Professor—and Museum Curator—Tukufu Zuberi

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Tukufu Zuberi, the Lasry Professor of Race Relations, has been a very busy man of late. In addition to his duties as professor and chair of the Department of Sociology, this scholar and storyteller hosts the PBS series History Detectives, now in its 11th season, and wrote, produced, and directed a documentary film, African Independence, that was released earlier this year. Over the summer, he made a foray into the museum world, with two concurrent exhibits. Black Bodies in Propaganda, culled from his own collection of war posters, runs at the Penn Museum through March 2, 2014. Tides of Freedom: African Presence on the Delaware River is on view at the Independence Seaport Museum through 2015.

0913gaz_posters_UnitedMuseum curating is something new for you. How did it come about?

It’s a clear progression of my work. I have already moved into a very public space—with the television show on for so long—and the extension of that work to this more contemplative format allows me to foster a broader and more in-depth conversation about something that I think is important.

It was the right moment for me to do both exhibits. At the Penn Museum, it’s a result of my relationship with them and the continued conversations we’ve had about how to increase its examination of Africa and the African diaspora. The Seaport Museum asked me to consider putting together an exhibit on the Delaware, and we talked and came up with this idea of using the African presence on the river, using four watershed historical events: enslavement, emancipation, Jim Crow, and civil rights.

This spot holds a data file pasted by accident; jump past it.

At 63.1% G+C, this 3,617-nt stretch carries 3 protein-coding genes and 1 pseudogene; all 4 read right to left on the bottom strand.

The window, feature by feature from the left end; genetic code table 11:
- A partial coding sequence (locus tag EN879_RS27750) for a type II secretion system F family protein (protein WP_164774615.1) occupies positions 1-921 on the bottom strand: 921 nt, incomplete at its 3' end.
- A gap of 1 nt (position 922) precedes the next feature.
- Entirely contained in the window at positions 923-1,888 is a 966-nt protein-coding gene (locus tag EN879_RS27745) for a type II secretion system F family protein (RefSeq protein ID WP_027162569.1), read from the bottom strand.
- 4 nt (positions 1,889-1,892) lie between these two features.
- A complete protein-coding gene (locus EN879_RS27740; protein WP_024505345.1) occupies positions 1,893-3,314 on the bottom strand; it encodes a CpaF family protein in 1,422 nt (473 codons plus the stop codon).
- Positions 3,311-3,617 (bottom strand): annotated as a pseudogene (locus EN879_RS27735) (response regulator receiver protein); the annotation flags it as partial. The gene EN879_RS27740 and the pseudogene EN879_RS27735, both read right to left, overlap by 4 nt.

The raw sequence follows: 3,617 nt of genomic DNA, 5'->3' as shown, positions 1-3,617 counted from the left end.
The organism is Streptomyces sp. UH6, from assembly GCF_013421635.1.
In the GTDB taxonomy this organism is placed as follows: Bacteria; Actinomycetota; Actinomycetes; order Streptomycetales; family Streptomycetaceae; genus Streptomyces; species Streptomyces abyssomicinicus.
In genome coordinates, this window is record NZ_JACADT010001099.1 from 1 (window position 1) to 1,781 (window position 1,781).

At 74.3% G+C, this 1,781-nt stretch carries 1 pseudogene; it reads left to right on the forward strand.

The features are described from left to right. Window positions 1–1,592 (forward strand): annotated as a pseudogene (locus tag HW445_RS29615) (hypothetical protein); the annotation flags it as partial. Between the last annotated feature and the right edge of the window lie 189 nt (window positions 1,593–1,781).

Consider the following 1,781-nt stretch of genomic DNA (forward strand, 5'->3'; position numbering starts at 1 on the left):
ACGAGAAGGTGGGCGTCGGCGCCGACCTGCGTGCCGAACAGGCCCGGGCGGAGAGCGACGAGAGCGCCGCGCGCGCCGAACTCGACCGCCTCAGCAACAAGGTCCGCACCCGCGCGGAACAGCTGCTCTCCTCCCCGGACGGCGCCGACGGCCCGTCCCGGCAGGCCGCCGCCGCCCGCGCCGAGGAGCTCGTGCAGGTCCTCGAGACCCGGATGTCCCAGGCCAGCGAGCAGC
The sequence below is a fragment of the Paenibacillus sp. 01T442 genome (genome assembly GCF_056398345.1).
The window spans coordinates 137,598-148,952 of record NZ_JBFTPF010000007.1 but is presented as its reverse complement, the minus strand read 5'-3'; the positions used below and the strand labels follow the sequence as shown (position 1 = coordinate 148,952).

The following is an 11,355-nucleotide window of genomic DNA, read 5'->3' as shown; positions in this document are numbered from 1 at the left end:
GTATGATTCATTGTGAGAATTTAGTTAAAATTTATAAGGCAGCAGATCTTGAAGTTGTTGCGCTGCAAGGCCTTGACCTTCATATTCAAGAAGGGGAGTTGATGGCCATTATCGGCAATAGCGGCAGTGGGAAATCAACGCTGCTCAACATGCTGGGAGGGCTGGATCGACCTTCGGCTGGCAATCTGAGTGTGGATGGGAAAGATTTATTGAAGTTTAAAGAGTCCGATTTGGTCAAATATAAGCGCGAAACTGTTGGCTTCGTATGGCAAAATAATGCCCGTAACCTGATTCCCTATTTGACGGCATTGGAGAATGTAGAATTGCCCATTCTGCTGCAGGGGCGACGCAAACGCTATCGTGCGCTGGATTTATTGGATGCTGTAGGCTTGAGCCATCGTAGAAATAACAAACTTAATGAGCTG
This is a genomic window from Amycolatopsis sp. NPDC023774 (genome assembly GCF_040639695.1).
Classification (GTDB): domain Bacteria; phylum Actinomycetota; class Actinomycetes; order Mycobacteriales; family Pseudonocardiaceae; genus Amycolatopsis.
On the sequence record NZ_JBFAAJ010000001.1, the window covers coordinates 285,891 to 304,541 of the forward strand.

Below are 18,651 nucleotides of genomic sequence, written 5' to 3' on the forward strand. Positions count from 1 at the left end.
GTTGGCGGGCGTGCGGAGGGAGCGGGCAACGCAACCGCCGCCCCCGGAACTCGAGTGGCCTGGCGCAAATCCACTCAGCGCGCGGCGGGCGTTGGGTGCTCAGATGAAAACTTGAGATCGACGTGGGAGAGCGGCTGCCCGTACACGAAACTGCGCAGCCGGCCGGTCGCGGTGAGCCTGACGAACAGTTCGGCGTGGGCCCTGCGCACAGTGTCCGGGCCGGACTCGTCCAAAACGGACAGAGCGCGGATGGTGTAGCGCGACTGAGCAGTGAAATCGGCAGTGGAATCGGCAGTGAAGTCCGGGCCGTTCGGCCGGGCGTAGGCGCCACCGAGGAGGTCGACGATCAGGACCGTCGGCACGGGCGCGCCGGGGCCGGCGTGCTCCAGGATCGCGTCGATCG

The posters come from your own collection, but what was your role in the latter exhibit?

Sometimes I said, ‘We need x, let’s find it.’ Other times, I went into the archives of the [Seaport] museum to look at what they had. We found all kinds of stuff—I think even they were surprised. For example, there’s an 18th-century waste book in which accounting records were kept. When you tease the story out of these rather nondescript notations, you get a history of the Middle Passage, and that transaction from being a captive to becoming a slave where an un-naming process occurs along the way. So, somebody began with the name of, say, Akwah, and it’s dropped and he’s recorded as “one negro man.” This un-naming was part of the dehumanizing.

The section on emancipation is particularly compelling. Everyone’s story is a little different and you’ve found some great Philadelphia connections.

As soon as the first Africans arrived, they wanted freedom. So the initial moves to gain it was through self-emancipation, and that occurred in different ways: buying freedom, escaping, or stepping off of a ship into free territory like Philadelphia. The abolitionist movement was really strong here, too. Just finding those connections of someone like Frederick Douglass was a learning experience for me. Then there’s James Forten, who was a legend on the Delaware because he ran a very successful sail-making business that employed both whites and blacks.